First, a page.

Procedure and scoring
The typical course of fire is an array of targets, which the competitor must engage with two hits each (sometimes more). Also, steel plates that fall when struck can be added to a course of fire, or stage. The shooter's time is recorded electronically, by means of a timer that detects the sound of the shots. Scoring is relatively simple to explain, but involved to calculate for a match. Known as "Comstock" scoring, the points generated by hits on the targets are totaled. Penalties (if incurred) are subtracted. Then the points total is divided by the time it took the competitor to engage the stage. This calculation, called a "Hit Factor", is the ratio of points per second. The highest hit factor wins the stage and the full total of Stage Points assigned to it, and lesser scores are awarded Stage Points according to the percentage hit factor they fired, compared to the winner.
The points from shots fired and hits generated vary slightly. A center hit for both Major and Minor is five points. However, lesser scoring rings are not rewarded as much for Minor as for Major. The A-C-D rings are scored 5-4-2 for Major, and 5-3-1 for Minor. A shooter who has declared Minor must shoot more "A" hits or shoot faster than one who has declared Major, in order to make up for lesser hits being so punished.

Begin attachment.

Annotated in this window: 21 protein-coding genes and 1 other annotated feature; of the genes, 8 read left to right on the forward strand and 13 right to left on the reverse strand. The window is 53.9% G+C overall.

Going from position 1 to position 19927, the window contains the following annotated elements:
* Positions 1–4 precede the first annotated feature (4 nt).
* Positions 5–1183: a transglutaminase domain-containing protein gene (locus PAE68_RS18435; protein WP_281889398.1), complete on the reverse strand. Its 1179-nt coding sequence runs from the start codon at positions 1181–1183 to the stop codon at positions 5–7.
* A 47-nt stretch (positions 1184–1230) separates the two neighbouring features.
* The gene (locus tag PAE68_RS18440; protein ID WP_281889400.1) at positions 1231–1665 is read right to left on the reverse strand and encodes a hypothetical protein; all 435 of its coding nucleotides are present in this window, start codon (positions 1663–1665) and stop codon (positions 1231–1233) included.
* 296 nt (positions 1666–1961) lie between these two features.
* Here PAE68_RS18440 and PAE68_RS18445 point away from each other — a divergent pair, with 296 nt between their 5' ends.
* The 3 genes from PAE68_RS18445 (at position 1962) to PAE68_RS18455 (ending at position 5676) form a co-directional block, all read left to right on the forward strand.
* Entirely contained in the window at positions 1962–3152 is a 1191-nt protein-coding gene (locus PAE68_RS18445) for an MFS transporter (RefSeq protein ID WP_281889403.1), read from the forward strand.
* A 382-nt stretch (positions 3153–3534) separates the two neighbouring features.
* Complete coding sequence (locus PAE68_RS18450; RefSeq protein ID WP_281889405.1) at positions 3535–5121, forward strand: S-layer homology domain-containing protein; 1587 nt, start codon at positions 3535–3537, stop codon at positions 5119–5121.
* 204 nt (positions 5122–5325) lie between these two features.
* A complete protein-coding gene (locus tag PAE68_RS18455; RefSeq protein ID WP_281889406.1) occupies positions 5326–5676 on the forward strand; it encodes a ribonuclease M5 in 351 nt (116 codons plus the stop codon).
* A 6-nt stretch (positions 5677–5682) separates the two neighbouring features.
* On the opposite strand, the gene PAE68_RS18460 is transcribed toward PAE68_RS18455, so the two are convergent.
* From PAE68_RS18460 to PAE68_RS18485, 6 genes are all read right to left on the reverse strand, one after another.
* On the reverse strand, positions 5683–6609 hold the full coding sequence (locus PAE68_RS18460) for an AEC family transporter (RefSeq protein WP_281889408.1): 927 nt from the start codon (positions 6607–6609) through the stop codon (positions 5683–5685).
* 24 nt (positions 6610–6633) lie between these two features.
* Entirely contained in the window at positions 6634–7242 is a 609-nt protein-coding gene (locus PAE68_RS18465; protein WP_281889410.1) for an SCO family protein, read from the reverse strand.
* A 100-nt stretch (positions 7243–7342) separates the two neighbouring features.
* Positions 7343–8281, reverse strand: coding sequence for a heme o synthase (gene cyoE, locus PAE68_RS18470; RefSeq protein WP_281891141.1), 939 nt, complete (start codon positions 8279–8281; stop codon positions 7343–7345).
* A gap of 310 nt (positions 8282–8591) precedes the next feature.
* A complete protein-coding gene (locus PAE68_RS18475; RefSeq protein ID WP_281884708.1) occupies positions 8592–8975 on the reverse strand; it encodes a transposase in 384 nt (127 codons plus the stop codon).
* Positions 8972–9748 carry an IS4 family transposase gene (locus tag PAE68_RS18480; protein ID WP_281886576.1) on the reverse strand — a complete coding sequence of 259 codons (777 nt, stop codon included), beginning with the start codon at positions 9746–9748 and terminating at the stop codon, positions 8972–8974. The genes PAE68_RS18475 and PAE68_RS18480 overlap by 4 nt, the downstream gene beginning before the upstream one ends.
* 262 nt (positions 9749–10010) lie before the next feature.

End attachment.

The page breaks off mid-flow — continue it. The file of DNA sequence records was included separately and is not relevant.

Each competitor then has his/her stage points totaled for all stages of the match, to calculate the match standings. The highest total of points wins the match. Comparing each shooter directly to the performance of the top shooter of each stage allows for precise gradation of performance across a match, but requires a computer and software to do in a timely fashion.
|This section does not cite any references or sources. (September 2013)|
In the beginning, IPSC was fired with whatever handguns the competitors chose. After a relatively short period, it became clear that equipment mattered, and equipment divisions were thus designated.
- Open Division
- The handgun equivalent of top-fuel dragsters. The pistols have compensators, red dot sights, and high-capacity magazines. Typically chambered in .38 Super (or some variant) or 9mm Parabellum, the magazines can hold up to 29 rounds. They can be loaded to Major or Minor.
- Standard Division
- Limited to pistols .40 caliber or larger in bore size for Major or 9mm or larger for Minor, at the shooter's choice. They may not have compensators, red dot sights, and the pistol with empty magazine must fit within the "IPSC box" a set of dimensions that limit overall size (225 mm × 150 mm × 45 mm (with tolerance +1 mm/-0 mm), which is approximately 8.85 inches x 5.90 inches x 1.77 inches).
- Classic Division
- Introduced for the 2011–2012 season for an evaluation period until December 31, 2014. The division is limited to guns following the classic 1911 form; features such as extended dust covers and light rails are not permitted. Restrictions are placed on the size of magazine wells allowed, as well as physical dimension as measured using the "IPSC box". Other modifications, such as slide lightening and thumb rests as allowed in Open Division, are prohibited in Classic Division. Competitors may shoot in either Major or Minor power factor; Major power factor requires a .40 or larger projectile (with the exception of the .357 SIG, a .40 case necked-down to accept the .355 diameter projectile which can be loaded to high pressures) and are subject to a magazine capacity limit of eight. Minor power factor can be achieved using a 1911 chambered for 9mm; a limit of 10 rounds is in place for such firearms.
- Production Division